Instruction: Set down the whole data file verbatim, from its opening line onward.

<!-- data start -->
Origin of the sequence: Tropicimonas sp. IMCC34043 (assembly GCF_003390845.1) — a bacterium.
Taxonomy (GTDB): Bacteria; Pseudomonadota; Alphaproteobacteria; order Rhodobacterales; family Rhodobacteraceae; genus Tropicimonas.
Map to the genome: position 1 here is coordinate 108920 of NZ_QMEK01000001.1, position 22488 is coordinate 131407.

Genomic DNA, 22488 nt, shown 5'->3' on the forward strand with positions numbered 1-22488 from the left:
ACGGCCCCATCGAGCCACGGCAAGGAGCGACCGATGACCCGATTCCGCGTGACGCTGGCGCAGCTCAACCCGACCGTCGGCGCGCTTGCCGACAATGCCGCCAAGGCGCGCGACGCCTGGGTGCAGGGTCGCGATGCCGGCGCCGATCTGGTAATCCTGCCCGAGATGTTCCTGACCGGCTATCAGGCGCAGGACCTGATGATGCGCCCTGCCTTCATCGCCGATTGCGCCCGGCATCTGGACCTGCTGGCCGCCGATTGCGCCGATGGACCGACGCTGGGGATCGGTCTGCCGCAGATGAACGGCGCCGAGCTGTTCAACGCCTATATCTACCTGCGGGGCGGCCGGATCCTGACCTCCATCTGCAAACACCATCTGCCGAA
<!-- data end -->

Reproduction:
Origin of the sequence: Tropicimonas sp. IMCC34043 (assembly GCF_003390845.1) — a bacterium.
Taxonomy (GTDB): Bacteria; Pseudomonadota; Alphaproteobacteria; order Rhodobacterales; family Rhodobacteraceae; genus Tropicimonas.
Map to the genome: position 1 here is coordinate 108920 of NZ_QMEK01000001.1, position 22488 is coordinate 131407.

Genomic DNA, 22488 nt, shown 5'->3' on the forward strand with positions numbered 1-22488 from the left:
ACGGCCCCATCGAGCCACGGCAAGGAGCGACCGATGACCCGATTCCGCGTGACGCTGGCGCAGCTCAACCCGACCGTCGGCGCGCTTGCCGACAATGCCGCCAAGGCGCGCGACGCCTGGGTGCAGGGTCGCGATGCCGGCGCCGATCTGGTAATCCTGCCCGAGATGTTCCTGACCGGCTATCAGGCGCAGGACCTGATGATGCGCCCTGCCTTCATCGCCGATTGCGCCCGGCATCTGGACCTGCTGGCCGCCGATTGCGCCGATGGACCGACGCTGGGGATCGGTCTGCCGCAGATGAACGGCGCCGAGCTGTTCAACGCCTATATCTACCTGCGGGGCGGCCGGATCCTGACCTCCATCTGCAAACACCATCTGCCGAA